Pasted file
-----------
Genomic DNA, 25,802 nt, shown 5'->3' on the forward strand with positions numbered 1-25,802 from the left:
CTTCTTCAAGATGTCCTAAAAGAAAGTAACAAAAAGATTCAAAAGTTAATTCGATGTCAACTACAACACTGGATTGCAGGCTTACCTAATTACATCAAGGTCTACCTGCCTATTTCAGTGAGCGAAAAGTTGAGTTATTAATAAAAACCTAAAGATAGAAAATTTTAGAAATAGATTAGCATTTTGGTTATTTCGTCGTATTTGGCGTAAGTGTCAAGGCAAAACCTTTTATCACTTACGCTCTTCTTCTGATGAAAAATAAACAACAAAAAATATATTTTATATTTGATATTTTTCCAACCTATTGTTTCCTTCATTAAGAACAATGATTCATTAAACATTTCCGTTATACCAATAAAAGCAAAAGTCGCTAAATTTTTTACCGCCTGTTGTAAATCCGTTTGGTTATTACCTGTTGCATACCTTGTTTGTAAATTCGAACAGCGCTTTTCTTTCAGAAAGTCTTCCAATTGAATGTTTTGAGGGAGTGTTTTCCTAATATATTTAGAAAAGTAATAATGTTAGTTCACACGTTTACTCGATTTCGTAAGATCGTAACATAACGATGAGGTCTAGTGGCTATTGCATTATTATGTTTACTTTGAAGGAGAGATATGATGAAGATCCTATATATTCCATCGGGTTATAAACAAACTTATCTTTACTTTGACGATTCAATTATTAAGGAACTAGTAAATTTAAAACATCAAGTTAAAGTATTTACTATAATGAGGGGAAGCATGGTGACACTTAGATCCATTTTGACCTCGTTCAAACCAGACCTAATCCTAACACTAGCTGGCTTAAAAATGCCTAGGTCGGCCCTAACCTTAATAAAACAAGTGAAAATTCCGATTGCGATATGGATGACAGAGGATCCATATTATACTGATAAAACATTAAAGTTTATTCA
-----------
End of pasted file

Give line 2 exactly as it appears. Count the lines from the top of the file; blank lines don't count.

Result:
CTTCTTCAAGATGTCCTAAAAGAAAGTAACAAAAAGATTCAAAAGTTAATTCGATGTCAACTACAACACTGGATTGCAGGCTTACCTAATTACATCAAGGTCTACCTGCCTATTTCAGTGAGCGAAAAGTTGAGTTATTAATAAAAACCTAAAGATAGAAAATTTTAGAAATAGATTAGCATTTTGGTTATTTCGTCGTATTTGGCGTAAGTGTCAAGGCAAAACCTTTTATCACTTACGCTCTTCTTCTGATGAAAAATAAACAACAAAAAATATATTTTATATTTGATATTTTTCCAACCTATTGTTTCCTTCATTAAGAACAATGATTCATTAAACATTTCCGTTATACCAATAAAAGCAAAAGTCGCTAAATTTTTTACCGCCTGTTGTAAATCCGTTTGGTTATTACCTGTTGCATACCTTGTTTGTAAATTCGAACAGCGCTTTTCTTTCAGAAAGTCTTCCAATTGAATGTTTTGAGGGAGTGTTTTCCTAATATATTTAGAAAAGTAATAATGTTAGTTCACACGTTTACTCGATTTCGTAAGATCGTAACATAACGATGAGGTCTAGTGGCTATTGCATTATTATGTTTACTTTGAAGGAGAGATATGATGAAGATCCTATATATTCCATCGGGTTATAAACAAACTTATCTTTACTTTGACGATTCAATTATTAAGGAACTAGTAAATTTAAAACATCAAGTTAAAGTATTTACTATAATGAGGGGAAGCATGGTGACACTTAGATCCATTTTGACCTCGTTCAAACCAGACCTAATCCTAACACTAGCTGGCTTAAAAATGCCTAGGTCGGCCCTAACCTTAATAAAACAAGTGAAAATTCCGATTGCGATATGGATGACAGAGGATCCATATTATACTGATAAAACATTAAAGTTTATTCA